Polish names' pronunciation guide for English speakers

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Originally published on GitHub as a part of a guide of pronouncing names in various languages. It was published there on July 27th, 2021.

Polish looks to an English speaker like a complicated mess of consonants. The consonants are a powerful weapon of special grade.

But even in the exaggerated example from the film (Grzegorz Brzęczyszczykiewicz), once we learn that Z modifies sounds in Polish just like H in English sh, ch, zh, it gets much easier. So:

Polish English approximate Example first name
cz ch as in cheese Czesław
sz sh as in fresh Bartosz
rz z as in azure Marzena
szcz sh ch as in fresh cheese Mszczuj (relax, it’s very uncommon!)

Now you’re ready to pronounce Grzegorz Brzęczyszczykiewicz correctly enough to earn beers from your Polish friends down at the pub. You may as well stop here but the further you go the better you will pronounce!

The natural next step are some Polish-only letters and letters pronounced differently than in English:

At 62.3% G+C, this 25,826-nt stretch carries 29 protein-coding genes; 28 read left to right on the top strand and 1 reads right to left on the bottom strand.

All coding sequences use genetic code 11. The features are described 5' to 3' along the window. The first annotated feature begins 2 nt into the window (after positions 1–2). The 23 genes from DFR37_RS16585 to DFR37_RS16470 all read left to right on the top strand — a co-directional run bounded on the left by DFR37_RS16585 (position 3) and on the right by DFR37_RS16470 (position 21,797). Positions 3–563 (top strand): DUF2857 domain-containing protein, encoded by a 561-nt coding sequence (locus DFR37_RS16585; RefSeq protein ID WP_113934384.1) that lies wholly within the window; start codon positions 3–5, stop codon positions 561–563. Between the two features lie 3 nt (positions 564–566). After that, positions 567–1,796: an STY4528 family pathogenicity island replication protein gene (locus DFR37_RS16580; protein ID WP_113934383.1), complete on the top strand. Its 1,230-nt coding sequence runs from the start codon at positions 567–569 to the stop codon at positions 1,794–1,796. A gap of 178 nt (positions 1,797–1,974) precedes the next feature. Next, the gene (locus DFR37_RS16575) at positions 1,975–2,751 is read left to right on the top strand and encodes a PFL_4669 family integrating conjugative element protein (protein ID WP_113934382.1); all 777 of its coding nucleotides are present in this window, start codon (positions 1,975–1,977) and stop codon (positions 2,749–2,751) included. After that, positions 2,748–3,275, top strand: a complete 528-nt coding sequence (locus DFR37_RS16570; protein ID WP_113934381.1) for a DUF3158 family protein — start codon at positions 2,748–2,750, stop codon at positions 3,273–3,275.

Polish English approximate Example name
ą Nasal o, as in French sont surname Bąk
ć, ci As cz, but softer surname Cichy
ę Nasal e, as in French vin surname Sęk
j y as in yes Jan
ł w as in window Sławomira
ń, ni ny in canyon Stanisław
ś, si As sz, but softer Jaś (nickname of Jan)
w v as in very Władysław
y approx. i as in bin Tytus
ź, zi As rz, but softer surname Ziarno
ż Same as rz Błażej

The ones with surnames as exmaple are very uncommon in first names - the reason is that while surnames are usually Slavic in origin, first names usually have Latin, Greek, Hebrew and otherwise Biblical roots, with a few common Slavic first names - so they do not have typical Polish/Slavic sounds. ś, ć, ń, being soft, unvoiced and therefore cute usually occur in nicknames (Sławomir -> Sławuś, Przemysław -> Przemuś, etc.) but rarely in full names. This function is nearly identical to Japanese -chan.

Now, the two final rules which will make you sound as a native. The second-last syllable is accented (pronounced louder). Examples: barBAra, Ada, maRZEna, jan.

In clusters of unvoiced (p, k, t, s, w, sz) + voiced (b, g, d, z, f, rz/ż) consonants, and when the voiced phoneme is at the end of the word, the voiced consonant becomes unvoiced. Examples: Krzysztof -> Kszysztof, Przemysław -> Pszemysłaf.

This concludes all but the most rare rules of Polish pronunciation. Now go and train on your colleagues names, and earn their neverending respect.

Contributed by: Przemysław Buczkowski (prem@prem.moe) (Use my name to train, I don’t mind!)